A Chinese laboratory has been developing a drug it believes has the power to bring the COVID-19 pandemic to a halt.
A drug being tested by scientists at Peking University could not only shorten the recovery time for those infected, but even offer short-term immunity from the coronavirus, researchers said.
Sunney Xie (謝曉亮), director of the university’s Beijing Advanced Innovation Center for Genomics, said that the drug had been successful in animal testing.
“When we injected neutralizing antibodies into infected mice, after five days the viral load was reduced by a factor of 2,500,” Xie said. “That means this potential drug has [a] therapeutic effect.”
The drug uses neutralizing antibodies — produced by the human immune system to prevent the virus infecting cells — which Xie’s team isolated from the blood of 60 recovered patients.
A study on the team’s research, published on Sunday in the scientific journal Cell, suggested that using the antibodies provides a potential “cure” for the disease and shortens recovery time.
Xie said his team had been working “day and night” searching for the antibody.
“Our expertise is single-cell genomics rather than immunology or virology,” he said. “When we realized that the single-cell genomic approach can effectively find the neutralizing antibody we were thrilled.”
The drug should be ready for use later this year, he added, in time for any potential winter outbreak of the coronavirus, which has infected 4.8 million people and killed more than 318,000.
“Planning for the clinical trial is under way,” Xie said, adding that it would be carried out in Australia and other nations since cases have dwindled in China, offering fewer people for testing.
“The hope is these neutralized antibodies can become a specialized drug that would stop the pandemic,” he said.
China already has five potential vaccines at the human-trial stage, a health official said last week, but the WHO has warned that developing a vaccine could take 12 to 18 months.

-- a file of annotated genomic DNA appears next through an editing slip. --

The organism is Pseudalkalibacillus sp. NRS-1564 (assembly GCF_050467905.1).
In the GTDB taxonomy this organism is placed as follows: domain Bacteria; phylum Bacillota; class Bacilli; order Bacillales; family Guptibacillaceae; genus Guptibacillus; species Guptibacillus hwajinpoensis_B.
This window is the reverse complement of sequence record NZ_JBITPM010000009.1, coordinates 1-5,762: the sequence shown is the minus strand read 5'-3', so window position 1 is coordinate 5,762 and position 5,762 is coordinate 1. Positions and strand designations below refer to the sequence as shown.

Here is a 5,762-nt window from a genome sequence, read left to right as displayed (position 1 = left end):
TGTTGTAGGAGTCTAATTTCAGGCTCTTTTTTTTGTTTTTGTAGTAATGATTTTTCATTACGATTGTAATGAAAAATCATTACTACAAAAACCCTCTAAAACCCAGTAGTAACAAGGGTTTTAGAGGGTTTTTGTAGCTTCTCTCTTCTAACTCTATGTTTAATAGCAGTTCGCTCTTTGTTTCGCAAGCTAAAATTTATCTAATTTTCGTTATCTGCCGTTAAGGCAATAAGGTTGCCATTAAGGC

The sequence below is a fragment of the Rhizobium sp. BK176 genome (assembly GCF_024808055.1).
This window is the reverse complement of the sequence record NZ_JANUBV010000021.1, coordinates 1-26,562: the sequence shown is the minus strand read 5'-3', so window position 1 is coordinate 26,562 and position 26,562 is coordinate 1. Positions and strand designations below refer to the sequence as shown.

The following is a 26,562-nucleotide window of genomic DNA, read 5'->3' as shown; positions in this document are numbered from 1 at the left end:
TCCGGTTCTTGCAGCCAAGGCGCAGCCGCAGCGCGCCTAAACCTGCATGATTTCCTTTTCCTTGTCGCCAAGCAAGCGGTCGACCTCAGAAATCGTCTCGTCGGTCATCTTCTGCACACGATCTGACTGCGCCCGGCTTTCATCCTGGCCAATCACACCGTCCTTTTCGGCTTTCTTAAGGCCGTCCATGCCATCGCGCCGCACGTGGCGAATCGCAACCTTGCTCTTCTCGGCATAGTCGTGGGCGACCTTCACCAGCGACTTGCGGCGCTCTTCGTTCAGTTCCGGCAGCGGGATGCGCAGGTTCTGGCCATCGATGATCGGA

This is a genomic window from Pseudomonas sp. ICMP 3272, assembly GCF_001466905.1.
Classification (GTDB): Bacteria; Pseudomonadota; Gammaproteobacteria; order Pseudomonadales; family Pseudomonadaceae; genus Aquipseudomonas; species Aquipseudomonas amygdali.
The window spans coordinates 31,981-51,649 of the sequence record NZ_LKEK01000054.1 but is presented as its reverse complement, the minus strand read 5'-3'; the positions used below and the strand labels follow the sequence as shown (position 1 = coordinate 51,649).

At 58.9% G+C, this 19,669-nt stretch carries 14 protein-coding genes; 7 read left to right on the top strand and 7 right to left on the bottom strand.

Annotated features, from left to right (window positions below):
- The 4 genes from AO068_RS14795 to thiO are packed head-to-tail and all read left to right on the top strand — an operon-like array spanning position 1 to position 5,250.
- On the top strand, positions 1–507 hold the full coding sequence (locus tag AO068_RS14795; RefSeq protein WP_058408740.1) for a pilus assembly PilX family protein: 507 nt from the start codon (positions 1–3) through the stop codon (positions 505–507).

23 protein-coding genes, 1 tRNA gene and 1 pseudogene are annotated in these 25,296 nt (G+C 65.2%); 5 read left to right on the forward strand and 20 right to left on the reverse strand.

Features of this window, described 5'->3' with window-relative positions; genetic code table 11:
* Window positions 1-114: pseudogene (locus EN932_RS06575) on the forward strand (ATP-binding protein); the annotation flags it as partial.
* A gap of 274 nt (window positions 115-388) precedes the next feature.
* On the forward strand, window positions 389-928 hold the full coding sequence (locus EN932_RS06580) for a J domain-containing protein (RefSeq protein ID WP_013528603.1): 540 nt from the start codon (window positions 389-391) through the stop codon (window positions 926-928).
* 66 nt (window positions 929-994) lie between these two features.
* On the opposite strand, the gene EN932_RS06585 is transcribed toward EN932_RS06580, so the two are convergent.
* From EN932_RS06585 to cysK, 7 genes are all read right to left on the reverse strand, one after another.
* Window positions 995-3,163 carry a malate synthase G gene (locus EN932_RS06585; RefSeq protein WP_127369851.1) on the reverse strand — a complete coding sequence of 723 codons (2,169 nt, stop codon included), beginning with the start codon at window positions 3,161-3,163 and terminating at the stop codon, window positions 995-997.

Scientists have also touted the potential benefits of plasma — a blood fluid — from recovered individuals who have developed antibodies to the coronavirus, enabling the body’s defenses to attack it.
More than 700 patients have received plasma therapy in China, a process which authorities said showed “very good therapeutic effects.”
“However, it [plasma] is limited in supply,” Xie said, adding that the 14 neutralizing antibodies used in his team’s drug could be put into mass production quickly.
The new drug could even offer short-term protection against COVID-19.
The study showed that if the neutralizing antibody was injected before the mice were infected with the coronavirus, the mice stayed free of infection and no virus was detected.
That could offer temporary protection for medical workers for a few weeks, which Xie said the team is hoping to “extend to a few months.”
More than 100 vaccines for COVID-19 are being worked on globally, but as the process of vaccine development is more demanding, Xie is hoping that the new drug could be a faster and more efficient way to stop the pandemic.
“We would be able to stop the pandemic with an effective drug, even without a vaccine,” he said.
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